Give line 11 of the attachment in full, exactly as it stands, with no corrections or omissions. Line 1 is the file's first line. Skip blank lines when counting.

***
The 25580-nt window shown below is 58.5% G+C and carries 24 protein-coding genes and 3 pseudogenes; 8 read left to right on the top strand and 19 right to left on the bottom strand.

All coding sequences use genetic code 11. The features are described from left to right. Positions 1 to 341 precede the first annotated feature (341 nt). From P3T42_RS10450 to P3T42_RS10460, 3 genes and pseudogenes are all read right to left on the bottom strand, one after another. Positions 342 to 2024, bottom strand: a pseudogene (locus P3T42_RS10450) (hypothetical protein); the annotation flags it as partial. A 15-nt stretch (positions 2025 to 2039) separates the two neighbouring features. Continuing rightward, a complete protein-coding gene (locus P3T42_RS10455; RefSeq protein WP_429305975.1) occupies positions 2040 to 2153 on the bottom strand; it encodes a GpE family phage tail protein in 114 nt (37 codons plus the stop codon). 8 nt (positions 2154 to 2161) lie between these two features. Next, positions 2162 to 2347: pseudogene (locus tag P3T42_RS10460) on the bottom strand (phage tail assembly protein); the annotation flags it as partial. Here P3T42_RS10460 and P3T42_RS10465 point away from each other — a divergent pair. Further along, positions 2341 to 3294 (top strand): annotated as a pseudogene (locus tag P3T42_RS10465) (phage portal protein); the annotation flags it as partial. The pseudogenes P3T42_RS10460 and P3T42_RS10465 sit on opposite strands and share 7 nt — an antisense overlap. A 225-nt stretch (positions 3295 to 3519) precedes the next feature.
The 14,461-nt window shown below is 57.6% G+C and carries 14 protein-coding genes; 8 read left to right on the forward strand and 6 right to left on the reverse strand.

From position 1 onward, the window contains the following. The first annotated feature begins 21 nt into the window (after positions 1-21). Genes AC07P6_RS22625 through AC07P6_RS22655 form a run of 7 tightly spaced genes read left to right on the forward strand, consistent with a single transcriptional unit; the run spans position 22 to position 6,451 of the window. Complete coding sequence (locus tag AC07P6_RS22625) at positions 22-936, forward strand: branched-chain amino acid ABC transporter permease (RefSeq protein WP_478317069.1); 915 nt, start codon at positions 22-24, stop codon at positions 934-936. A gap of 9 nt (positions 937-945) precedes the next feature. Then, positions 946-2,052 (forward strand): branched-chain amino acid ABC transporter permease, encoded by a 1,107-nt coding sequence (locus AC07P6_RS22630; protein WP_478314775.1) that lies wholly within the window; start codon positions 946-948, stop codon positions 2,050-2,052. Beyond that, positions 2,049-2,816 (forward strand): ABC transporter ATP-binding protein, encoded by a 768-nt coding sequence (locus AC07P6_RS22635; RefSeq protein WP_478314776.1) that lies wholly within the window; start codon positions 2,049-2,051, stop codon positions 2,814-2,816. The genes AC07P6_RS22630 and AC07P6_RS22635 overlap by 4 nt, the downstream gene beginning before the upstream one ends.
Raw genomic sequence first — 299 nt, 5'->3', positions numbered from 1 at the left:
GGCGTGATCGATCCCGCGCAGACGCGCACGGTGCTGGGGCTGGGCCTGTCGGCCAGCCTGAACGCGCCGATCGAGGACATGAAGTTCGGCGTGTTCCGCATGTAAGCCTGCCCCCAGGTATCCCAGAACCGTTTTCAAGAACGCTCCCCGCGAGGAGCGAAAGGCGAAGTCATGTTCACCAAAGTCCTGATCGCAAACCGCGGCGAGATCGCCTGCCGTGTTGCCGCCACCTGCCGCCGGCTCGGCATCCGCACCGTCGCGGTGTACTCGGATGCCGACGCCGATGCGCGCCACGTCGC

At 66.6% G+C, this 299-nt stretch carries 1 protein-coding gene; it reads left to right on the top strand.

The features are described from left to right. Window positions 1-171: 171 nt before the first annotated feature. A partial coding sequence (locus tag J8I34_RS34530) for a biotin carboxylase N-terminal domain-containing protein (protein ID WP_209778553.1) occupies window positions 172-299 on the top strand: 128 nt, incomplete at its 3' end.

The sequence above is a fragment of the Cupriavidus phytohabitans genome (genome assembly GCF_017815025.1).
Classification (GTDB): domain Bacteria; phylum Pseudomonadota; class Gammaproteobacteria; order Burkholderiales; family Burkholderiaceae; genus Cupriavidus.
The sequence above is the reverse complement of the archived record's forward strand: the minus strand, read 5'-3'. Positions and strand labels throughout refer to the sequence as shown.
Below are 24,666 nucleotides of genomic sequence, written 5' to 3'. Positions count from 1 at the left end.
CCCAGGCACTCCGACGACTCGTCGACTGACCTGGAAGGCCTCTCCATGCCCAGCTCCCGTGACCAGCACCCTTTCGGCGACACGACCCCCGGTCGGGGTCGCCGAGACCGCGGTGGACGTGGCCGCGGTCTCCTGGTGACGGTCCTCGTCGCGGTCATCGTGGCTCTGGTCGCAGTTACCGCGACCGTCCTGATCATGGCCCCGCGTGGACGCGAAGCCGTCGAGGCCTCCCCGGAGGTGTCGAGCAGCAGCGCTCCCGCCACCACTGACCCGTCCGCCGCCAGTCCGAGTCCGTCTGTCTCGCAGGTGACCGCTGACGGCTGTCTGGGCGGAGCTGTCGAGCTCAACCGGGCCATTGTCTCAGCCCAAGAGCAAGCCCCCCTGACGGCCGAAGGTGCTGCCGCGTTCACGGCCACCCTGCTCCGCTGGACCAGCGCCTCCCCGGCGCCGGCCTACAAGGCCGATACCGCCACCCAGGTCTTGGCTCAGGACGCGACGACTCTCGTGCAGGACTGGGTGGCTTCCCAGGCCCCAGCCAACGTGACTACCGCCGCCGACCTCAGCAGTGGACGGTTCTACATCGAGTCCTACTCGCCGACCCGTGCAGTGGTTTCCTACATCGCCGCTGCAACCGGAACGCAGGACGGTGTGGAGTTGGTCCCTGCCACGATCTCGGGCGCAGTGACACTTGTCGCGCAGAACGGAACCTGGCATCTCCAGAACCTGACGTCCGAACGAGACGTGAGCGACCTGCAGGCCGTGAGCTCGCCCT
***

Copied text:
The sequence above is the reverse complement of the archived record's forward strand: the minus strand, read 5'-3'. Positions and strand labels throughout refer to the sequence as shown.